Top 8 military to civilian transferable job skills

By Tomas H. Lucero

Today, we honor the men and women who have served in the armed forces since the inception of our country. We honor them in a variety of ways, including parades, family meals, consumer discounts and so forth. One of the best and most practical ways to honor military veterans, though, is to hire them.

Military service men and women take a big risk when they leave their life in the armed forces to join the civilian workforce. They are also, though, well-prepared. Following are essential skills that military service men and women learn and hone while serving and can offer to potential employers.

8. Technical: Service men and women work in a variety of technical fields, from being emergency medical technicians to submarine console operators.  

7. Combat: Formal training in the use of arms and hand-to-hand combat, along with an understanding of authority and poise, are golden in the eyes of employers in law enforcement.

6. Determination: Service men and women are trained to think of tasks and projects in terms of “missions.” Thinking like this, conditions people to apply laser-beam focus to their work. Concentration is fundamental to performance and success.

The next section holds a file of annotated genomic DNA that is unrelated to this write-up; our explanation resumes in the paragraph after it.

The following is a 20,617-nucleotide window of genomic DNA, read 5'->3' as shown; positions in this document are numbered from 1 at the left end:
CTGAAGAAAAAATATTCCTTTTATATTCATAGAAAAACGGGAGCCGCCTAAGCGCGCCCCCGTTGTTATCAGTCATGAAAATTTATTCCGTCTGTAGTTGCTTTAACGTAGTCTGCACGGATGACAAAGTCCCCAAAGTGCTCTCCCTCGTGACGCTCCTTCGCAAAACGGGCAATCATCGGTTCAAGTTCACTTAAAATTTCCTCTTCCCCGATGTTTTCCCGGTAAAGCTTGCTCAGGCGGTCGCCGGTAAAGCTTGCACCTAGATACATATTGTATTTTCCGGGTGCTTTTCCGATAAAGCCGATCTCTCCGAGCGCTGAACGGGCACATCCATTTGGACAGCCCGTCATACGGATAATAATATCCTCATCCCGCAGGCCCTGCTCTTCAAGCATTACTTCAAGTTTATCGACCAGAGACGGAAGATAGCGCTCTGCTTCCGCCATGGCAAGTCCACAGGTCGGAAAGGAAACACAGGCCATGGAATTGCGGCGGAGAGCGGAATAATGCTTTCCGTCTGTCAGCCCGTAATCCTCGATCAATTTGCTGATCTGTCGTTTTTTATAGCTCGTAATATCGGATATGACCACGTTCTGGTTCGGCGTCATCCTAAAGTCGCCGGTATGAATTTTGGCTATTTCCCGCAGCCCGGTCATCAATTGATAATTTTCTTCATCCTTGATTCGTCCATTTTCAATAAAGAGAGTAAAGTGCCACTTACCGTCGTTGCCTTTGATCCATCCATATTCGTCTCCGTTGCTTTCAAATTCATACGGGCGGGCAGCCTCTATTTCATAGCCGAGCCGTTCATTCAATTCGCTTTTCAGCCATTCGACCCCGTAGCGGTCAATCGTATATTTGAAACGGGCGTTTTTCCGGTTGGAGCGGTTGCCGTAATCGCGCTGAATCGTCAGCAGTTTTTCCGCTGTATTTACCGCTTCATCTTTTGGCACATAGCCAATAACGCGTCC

5. Poise: Only a former service member knows what it takes to keep your head in the most dangerous of situations: a combat situation. The perspective a service member learns from this can make the difference between failure and success in a high stakes work situation.  

4. Solidarity: In the military, workers understand that the success or failure—which can mean wounds or death--of their peers depends how well they perform their own mission. Time and time again, they have been in situations where they have had to consider the big picture consequences of their behavior.  

3. Understanding of authority: The backbone to the functionality of the military is the chain of command. When service members fail to follow up on an order, the army can become paralyzed. Former military personnel the importance of doing your part, even if one’s role feels insignificant.

2. Service: Companies constantly ask themselves: what is the public good of what we do? Often times, business activities are also serving society in some way. Service is the essence of what former military men and women have done.

1. Discipline: Having lived and worked in a regimented environment over years, former soldiers have the kind of grasp on discipline that Olympic athletes have. This trait is essential to gaining mastery of tasks. Every organization needs its experts.

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